Summer is coming. Many churches slump in attendance during the summer. The ATM or At The Movies series is a great way keep or build attendance. The premise is that the Pastor will preach Biblical points from a secular film. The film can be any one they want as long as they can use it tot illustrate moral or Biblical meaning. Many films have great moral illustrations or are stories about overcoming tragedy and great odds. As the media team it is our job to edit the chosen films to tell the points the Pastor wants to preach from. My church has even gone a step further and we film our Pastor and add the filmed preaching points into the edited film. Basically we show a 30 minute film each Sunday during the ATM series. We create an inviting and fun atmosphere with big props, buttered popcorn and soda. The ATM series can be really fun. This blog post will share with you the secrets to filming a successful ATM series.
Secure Your Location
It’s important to secure your location. Pick a spot that helps illustrate or gives thematic flare to your film. Maybe it’s downtown with skyscrapers, or in an urban area, at the beach, in the woods, in the park, at an old theater. Wherever it is secure your spot. Why is this important? Say you have a great spot to film at in mind and you decide to “guerrilla” film there without asking anyone’s permission. You could be asked to leave before you finish, or even charges could be pressed against you due to trespassing. I can remember a couple of shoots when I was a student that were going very well, but then we were caught filming without permission there and were asked to leave without finishing the piece. We had to re film everything that we had just did! Trust me it saves a lot of time and trouble to call ahead and speak to the owners or whomever and make sure that you will not be inhibited if you film there.
Location is Key
Make sure that the location you pick is not to close to the road, rail tracks or airport. In other words be sure to not be in a noisy area so as to get the best sound recording. Look for available shading so that your Pastor or talent is not squinting into the sun. Shade is best for filming because it helps keep the aperture down thus helping to blur out the background and give you that beautiful film look. Shade also allows for a smooth clear image. You don’t want blotchy/spotty shade otherwise you will get a blotchy/spotty look on your Pastors face. Some of his face will be in sun while other parts will be in shade. That’s just a bad look. If need be, bring your own shade via a tent.
If shooting outdoors you may want to rent or invest in a reflector. A reflector is simply a collapsible circle with a reflective side to it. You use that circle to reflect sun onto the subjects face to brighten it up. If you wanted you could get a lighting kit with 2-3 LED panels. Set up two of the lighting panels near the Pastor. One should be on the right and the other on the left. If the kit comes with a third light, position it in the back if you can, to create a hair light. Of coarse the most desirable hair light is to position the Pastor so that the sun is on their back. The sun will create a beautiful golden glow around your Pastor. If this is the case it is imperative that you bring some extra lighting to help brighten up the face due to the shadows created by the sun. It is necessary to blast as much light as you can into their front to match the sun in the back.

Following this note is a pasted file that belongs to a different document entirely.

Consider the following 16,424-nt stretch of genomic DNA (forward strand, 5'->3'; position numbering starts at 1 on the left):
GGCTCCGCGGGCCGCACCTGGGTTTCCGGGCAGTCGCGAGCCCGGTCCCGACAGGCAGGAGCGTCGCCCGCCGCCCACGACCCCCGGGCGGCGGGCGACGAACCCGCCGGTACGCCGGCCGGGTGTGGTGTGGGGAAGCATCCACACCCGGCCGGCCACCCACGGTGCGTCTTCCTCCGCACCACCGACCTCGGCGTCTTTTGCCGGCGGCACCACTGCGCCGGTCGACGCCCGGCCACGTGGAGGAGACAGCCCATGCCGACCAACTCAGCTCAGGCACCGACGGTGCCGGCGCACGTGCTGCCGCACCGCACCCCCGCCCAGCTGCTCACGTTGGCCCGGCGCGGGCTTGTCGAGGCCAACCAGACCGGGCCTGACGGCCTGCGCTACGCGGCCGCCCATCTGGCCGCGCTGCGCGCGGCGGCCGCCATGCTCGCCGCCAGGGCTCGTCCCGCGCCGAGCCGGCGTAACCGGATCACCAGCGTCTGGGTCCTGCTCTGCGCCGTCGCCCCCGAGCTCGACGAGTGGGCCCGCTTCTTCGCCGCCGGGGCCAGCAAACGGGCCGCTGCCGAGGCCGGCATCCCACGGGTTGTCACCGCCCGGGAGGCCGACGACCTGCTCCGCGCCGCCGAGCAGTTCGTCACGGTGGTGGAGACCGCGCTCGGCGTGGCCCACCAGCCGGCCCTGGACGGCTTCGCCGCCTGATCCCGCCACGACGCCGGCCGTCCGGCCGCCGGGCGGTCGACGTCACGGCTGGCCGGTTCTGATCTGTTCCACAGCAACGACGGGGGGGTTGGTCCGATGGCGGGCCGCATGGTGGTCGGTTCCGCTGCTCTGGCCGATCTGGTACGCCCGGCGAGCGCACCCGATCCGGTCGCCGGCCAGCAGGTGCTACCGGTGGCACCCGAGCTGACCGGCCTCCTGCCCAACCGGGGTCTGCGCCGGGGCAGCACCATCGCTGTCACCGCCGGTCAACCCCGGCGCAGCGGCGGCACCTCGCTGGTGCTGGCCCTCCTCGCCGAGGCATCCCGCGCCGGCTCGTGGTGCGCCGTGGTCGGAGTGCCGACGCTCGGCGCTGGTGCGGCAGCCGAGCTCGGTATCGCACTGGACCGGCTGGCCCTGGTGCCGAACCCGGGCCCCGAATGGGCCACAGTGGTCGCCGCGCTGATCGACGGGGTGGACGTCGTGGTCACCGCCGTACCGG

Plug the ¾ pin of the Lavaliere Receiver pack into the audio input of the Zoom recorder. Run the lav wire up through the shirt of your Pastor and have him clip the mic to his shirt at chest level. Clip the mic pack to the back of his belt. Make sure the mic is not muted and that it is set to the same frequency as the receiver pack. Put a 64GB SD card (or whatever memory card your Zoom takes) into the Zoom recorder. Plug a set of headphones into the headphone slot of the Zoom. Do some volume test and then your ready to record audio. You can also attach a Rode mic to the top of your DSLR for better on camera audio. Be sure to stop recording audio each time you stop rolling on the camera. This will help you to match up audio and video later when editing.
Filming Camera “A”
Place camera A, which should be a DSLR of 60D or higher quality, right in front of your Pastor. This is not an interview, this is a sermon; therefor it is ok for your Pastor to preach right to the camera. I would open with a 24 mm wide angle shot to establish the scene. Then use a hip to head shot for the majority of the preaching, and so would use a 50 mm prime lens. Obviously you will need to reposition the camera as necessary. But I think you’ll be very happy with the results of these two lenses during the shoot.
- Directions for Camera “A”. Steady straight on shot will work for 65% of your footage. The rest of the footage from “A” camera will be a slow pan from right to left and left to right. In this instance have your Pastor preach to you and not to the camera so their head and eyes do not move with the panning camera.
Filming “Camera B”
Place camera B, which should be a DSLR of 60D or higher quality to the right or to the left of the subject. If you can, place the camera on a slider and track the subject with the camera, while moving back and forth. For a shot like this I would use a 35 mm or 50mm. If you’re using a 50 mm in both shots then try to vary it up some by moving one of them closer and the other further back. To really vary it up, every once in a while put a 85 mm lens on and get some tight close up shots. It might also be nice to capture some of your make shift on location “film se”t with Camera B and really capture the “At the Movies” feel. Once everything is all recorded it is time to log it and start editing your project.
For editing Instructions please look for my upcoming book.More details to come.